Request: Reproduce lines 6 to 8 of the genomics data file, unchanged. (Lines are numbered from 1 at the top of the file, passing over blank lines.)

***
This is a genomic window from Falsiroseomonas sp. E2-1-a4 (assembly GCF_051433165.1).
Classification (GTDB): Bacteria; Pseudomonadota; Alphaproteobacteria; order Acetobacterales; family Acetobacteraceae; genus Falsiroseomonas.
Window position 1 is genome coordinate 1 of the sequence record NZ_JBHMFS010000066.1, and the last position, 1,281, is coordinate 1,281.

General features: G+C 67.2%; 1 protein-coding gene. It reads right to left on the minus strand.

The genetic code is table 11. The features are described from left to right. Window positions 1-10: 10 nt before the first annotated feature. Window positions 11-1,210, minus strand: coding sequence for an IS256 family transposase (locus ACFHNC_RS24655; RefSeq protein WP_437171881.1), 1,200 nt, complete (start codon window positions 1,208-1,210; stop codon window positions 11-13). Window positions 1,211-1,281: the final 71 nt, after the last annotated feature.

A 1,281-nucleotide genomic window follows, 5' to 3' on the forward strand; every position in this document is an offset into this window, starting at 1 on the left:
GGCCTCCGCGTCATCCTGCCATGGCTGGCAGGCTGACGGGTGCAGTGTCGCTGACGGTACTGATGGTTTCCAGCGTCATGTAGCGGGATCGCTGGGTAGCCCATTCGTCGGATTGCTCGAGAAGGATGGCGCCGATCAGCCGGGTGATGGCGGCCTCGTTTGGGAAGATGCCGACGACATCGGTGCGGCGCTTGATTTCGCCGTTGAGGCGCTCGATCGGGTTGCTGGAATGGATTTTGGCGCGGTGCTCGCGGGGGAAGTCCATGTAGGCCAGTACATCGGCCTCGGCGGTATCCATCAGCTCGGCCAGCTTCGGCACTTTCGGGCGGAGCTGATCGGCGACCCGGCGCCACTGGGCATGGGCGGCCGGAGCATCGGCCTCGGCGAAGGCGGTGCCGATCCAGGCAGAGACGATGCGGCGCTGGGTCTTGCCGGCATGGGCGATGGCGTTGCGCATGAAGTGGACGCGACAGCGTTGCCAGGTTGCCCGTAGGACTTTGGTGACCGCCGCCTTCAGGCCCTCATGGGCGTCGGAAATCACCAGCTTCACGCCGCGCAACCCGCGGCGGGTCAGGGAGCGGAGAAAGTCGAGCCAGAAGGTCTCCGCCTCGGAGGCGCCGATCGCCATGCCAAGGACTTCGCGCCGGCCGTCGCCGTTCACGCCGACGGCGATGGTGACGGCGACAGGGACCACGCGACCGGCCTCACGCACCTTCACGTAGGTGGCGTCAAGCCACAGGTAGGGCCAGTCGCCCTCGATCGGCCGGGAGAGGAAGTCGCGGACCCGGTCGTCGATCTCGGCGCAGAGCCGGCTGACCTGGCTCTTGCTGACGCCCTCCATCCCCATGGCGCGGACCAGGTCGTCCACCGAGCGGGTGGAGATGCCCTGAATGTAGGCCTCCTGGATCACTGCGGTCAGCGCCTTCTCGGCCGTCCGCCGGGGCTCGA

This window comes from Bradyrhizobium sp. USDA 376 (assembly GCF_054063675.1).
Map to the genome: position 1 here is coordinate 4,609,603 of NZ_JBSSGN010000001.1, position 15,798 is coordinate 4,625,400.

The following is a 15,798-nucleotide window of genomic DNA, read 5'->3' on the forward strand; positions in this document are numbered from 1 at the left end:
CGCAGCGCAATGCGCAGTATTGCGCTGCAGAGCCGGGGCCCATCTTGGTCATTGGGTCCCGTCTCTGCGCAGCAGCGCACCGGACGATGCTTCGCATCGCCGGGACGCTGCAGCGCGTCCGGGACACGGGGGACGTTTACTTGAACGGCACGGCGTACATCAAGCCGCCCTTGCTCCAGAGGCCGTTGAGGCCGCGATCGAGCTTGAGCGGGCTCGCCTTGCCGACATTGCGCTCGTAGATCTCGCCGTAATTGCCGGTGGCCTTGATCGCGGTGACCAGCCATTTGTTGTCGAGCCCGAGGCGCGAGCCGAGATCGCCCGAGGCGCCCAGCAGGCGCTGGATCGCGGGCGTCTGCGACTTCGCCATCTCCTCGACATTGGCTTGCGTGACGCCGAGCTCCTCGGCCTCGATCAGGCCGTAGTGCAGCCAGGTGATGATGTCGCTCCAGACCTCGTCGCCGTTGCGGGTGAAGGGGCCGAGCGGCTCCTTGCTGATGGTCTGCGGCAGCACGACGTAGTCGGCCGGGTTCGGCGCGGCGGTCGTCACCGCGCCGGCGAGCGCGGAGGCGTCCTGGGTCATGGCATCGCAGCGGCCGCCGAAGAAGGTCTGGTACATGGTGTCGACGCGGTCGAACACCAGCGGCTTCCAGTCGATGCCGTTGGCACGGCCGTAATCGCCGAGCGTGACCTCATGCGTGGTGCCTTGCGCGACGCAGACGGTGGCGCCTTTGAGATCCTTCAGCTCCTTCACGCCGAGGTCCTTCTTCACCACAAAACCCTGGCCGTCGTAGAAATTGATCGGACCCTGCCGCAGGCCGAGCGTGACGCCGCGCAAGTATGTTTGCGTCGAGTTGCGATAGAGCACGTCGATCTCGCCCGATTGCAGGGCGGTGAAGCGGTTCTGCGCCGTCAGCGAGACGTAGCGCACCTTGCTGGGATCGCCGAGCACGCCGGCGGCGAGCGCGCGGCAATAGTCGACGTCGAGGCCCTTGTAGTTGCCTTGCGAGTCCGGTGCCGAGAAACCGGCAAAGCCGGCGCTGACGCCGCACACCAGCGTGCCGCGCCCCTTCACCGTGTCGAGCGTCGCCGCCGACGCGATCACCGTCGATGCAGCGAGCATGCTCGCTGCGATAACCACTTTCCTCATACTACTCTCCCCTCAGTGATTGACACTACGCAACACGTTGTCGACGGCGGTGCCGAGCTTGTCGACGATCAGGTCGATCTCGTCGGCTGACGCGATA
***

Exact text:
A 1,281-nucleotide genomic window follows, 5' to 3' on the forward strand; every position in this document is an offset into this window, starting at 1 on the left:
GGCCTCCGCGTCATCCTGCCATGGCTGGCAGGCTGACGGGTGCAGTGTCGCTGACGGTACTGATGGTTTCCAGCGTCATGTAGCGGGATCGCTGGGTAGCCCATTCGTCGGATTGCTCGAGAAGGATGGCGCCGATCAGCCGGGTGATGGCGGCCTCGTTTGGGAAGATGCCGACGACATCGGTGCGGCGCTTGATTTCGCCGTTGAGGCGCTCGATCGGGTTGCTGGAATGGATTTTGGCGCGGTGCTCGCGGGGGAAGTCCATGTAGGCCAGTACATCGGCCTCGGCGGTATCCATCAGCTCGGCCAGCTTCGGCACTTTCGGGCGGAGCTGATCGGCGACCCGGCGCCACTGGGCATGGGCGGCCGGAGCATCGGCCTCGGCGAAGGCGGTGCCGATCCAGGCAGAGACGATGCGGCGCTGGGTCTTGCCGGCATGGGCGATGGCGTTGCGCATGAAGTGGACGCGACAGCGTTGCCAGGTTGCCCGTAGGACTTTGGTGACCGCCGCCTTCAGGCCCTCATGGGCGTCGGAAATCACCAGCTTCACGCCGCGCAACCCGCGGCGGGTCAGGGAGCGGAGAAAGTCGAGCCAGAAGGTCTCCGCCTCGGAGGCGCCGATCGCCATGCCAAGGACTTCGCGCCGGCCGTCGCCGTTCACGCCGACGGCGATGGTGACGGCGACAGGGACCACGCGACCGGCCTCACGCACCTTCACGTAGGTGGCGTCAAGCCACAGGTAGGGCCAGTCGCCCTCGATCGGCCGGGAGAGGAAGTCGCGGACCCGGTCGTCGATCTCGGCGCAGAGCCGGCTGACCTGGCTCTTGCTGACGCCCTCCATCCCCATGGCGCGGACCAGGTCGTCCACCGAGCGGGTGGAGATGCCCTGAATGTAGGCCTCCTGGATCACTGCGGTCAGCGCCTTCTCGGCCGTCCGCCGGGGCTCGA

This window comes from Bradyrhizobium sp. USDA 376 (assembly GCF_054063675.1).